Monday, 15 January 2018

Why does quarrying have such a bad name? Take a look at Blackhill

Quarrying is temporary, we’re told; land taken for quarrying will be restored back to nature or farmland, we’re told.

But how many times does that happen?

Look at what’s going on at nearby Blackhill Quarry. Surrounding communities have put up with quarrying for the best part of 80 years or more, with HGVs trundling back and forth through their villages, looking forward to the day when this industrial blot within the East Devon AONB might be restored.

Communities have fought tooth and nail to stop any further quarry development - including processing any material that might be won from Straitgate Farm.

But as soon as quarrying at Blackhill has finished, what do we find? Landowners Clinton Devon Estates submitting a planning application to EDDC just before Christmas for 35,000 sq ft of industrial units; AI’s traffic would be replaced by "around 134 two-way vehicular trips... across the day."

In the mind of the applicant, the prior industrial use has paved the way for more of the same:
The site currently benefits from an existing access road onto the B3180. As a result of the existing quarrying operations and also the adjacent industrial use, the access is able to accommodate HGV traffic. 2.4
Clinton Devon Estates makes reference to relevant planning policies in its documents, but conveniently overlooks point 116 of the NPPF which states:
Planning permission should be refused for major developments in these designated areas except in exceptional circumstances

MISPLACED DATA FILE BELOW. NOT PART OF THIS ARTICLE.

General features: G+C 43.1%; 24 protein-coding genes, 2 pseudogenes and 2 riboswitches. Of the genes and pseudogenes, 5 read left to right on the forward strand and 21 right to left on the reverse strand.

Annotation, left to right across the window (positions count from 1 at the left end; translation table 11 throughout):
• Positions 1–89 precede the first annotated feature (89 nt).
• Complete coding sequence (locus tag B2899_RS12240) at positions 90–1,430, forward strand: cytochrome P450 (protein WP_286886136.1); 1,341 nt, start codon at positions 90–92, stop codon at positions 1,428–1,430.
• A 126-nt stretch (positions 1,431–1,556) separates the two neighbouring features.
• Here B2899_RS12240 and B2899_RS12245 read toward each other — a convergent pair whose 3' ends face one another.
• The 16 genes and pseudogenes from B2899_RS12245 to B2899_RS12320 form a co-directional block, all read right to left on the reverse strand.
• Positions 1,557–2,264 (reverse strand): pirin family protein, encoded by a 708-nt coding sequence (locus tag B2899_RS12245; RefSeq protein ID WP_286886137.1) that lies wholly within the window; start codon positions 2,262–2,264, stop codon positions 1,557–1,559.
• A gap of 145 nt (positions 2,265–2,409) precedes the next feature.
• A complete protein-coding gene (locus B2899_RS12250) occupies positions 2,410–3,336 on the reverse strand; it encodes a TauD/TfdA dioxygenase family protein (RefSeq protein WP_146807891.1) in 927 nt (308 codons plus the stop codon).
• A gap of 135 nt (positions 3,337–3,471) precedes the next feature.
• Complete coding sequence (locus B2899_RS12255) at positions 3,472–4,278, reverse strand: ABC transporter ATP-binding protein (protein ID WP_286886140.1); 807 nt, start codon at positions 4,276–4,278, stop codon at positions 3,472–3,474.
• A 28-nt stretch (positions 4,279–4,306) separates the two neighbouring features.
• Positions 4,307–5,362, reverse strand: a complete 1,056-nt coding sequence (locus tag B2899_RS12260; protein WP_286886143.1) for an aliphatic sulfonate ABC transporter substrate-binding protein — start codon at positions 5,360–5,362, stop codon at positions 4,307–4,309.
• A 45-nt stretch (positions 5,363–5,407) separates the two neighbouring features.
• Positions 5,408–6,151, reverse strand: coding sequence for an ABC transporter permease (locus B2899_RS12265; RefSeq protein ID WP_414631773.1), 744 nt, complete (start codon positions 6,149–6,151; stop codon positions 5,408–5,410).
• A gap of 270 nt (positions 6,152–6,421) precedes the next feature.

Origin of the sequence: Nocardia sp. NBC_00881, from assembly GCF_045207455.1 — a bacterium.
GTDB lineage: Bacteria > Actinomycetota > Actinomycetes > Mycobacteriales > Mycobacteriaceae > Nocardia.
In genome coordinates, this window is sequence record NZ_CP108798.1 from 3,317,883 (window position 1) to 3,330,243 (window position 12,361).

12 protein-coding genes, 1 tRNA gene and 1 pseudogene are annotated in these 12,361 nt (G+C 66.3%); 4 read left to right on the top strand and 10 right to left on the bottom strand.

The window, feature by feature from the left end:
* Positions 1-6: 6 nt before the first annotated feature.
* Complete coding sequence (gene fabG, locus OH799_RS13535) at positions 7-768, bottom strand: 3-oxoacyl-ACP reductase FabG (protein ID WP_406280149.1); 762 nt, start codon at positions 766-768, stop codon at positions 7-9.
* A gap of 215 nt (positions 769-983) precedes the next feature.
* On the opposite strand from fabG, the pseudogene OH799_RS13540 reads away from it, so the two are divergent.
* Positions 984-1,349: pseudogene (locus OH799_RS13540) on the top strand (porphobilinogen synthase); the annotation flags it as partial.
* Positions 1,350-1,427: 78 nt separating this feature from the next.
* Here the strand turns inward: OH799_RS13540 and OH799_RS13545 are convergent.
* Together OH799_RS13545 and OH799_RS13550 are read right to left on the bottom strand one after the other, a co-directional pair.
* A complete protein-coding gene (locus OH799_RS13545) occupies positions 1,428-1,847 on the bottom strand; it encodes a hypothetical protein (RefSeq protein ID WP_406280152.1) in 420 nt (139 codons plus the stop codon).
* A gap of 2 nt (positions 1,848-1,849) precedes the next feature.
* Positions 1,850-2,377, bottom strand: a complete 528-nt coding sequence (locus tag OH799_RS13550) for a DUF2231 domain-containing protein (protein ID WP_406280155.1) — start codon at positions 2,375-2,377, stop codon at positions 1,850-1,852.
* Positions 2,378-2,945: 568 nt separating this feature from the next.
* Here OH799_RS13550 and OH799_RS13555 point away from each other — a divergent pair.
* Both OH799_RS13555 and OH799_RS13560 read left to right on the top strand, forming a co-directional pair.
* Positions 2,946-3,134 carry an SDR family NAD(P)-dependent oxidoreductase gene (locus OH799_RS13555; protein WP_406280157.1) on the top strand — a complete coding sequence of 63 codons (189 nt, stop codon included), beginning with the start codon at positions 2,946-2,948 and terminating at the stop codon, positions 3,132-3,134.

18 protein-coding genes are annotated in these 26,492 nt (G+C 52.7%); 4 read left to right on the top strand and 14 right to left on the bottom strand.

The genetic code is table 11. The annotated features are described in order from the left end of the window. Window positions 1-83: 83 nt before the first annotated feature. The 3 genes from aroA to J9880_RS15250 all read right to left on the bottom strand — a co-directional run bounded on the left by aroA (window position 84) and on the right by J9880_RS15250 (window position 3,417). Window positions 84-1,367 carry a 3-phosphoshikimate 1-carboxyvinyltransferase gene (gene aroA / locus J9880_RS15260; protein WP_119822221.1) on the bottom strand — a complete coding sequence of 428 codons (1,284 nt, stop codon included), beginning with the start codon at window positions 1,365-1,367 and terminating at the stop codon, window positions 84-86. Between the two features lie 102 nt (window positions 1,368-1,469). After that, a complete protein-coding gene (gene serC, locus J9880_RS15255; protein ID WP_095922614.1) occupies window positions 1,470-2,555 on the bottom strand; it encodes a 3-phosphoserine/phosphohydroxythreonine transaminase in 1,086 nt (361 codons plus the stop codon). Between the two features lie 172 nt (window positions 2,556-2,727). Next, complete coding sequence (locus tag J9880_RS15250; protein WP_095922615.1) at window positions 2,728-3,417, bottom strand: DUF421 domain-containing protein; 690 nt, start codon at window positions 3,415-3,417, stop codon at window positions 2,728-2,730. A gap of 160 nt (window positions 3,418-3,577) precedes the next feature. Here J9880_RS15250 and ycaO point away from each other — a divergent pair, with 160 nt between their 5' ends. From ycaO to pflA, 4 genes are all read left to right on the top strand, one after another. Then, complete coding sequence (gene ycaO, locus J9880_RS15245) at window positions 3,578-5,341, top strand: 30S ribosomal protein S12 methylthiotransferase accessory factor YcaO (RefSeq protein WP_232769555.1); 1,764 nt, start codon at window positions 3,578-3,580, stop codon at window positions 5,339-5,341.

Anybody who objects to the continued industrialisation of the AONB should make their feelings known to EDDC as soon as possible. The application can be accessed through this link, ref. 17/3022/MOUT.

EDIT 18.1.18: DCC as Mineral Planning Authority has now responded to the above application. You might have hoped that DCC would have objected, given that the site is within the AONB and adjacent to the SAC, given that AI’s plant area at Blackhill was "the subject of a legal agreement under s.106 of the Town and Country Planning Act which required the operator and landowners to implement a wider restoration and after care scheme...". But no. Legal agreement or otherwise, DCC says:
To clarify, Devon County Council as Mineral Planning Authority would not wish to raise any objection to the proposal so long as adequate compensatory habitat to replace the lost area of heathland is provided elsewhere and that this is secured by condition or legal agreement. In such a scenario it would not then be reasonable for the County Council to seek to enforce the provisions of the legal agreement insofar as they relate to this small parcel of land.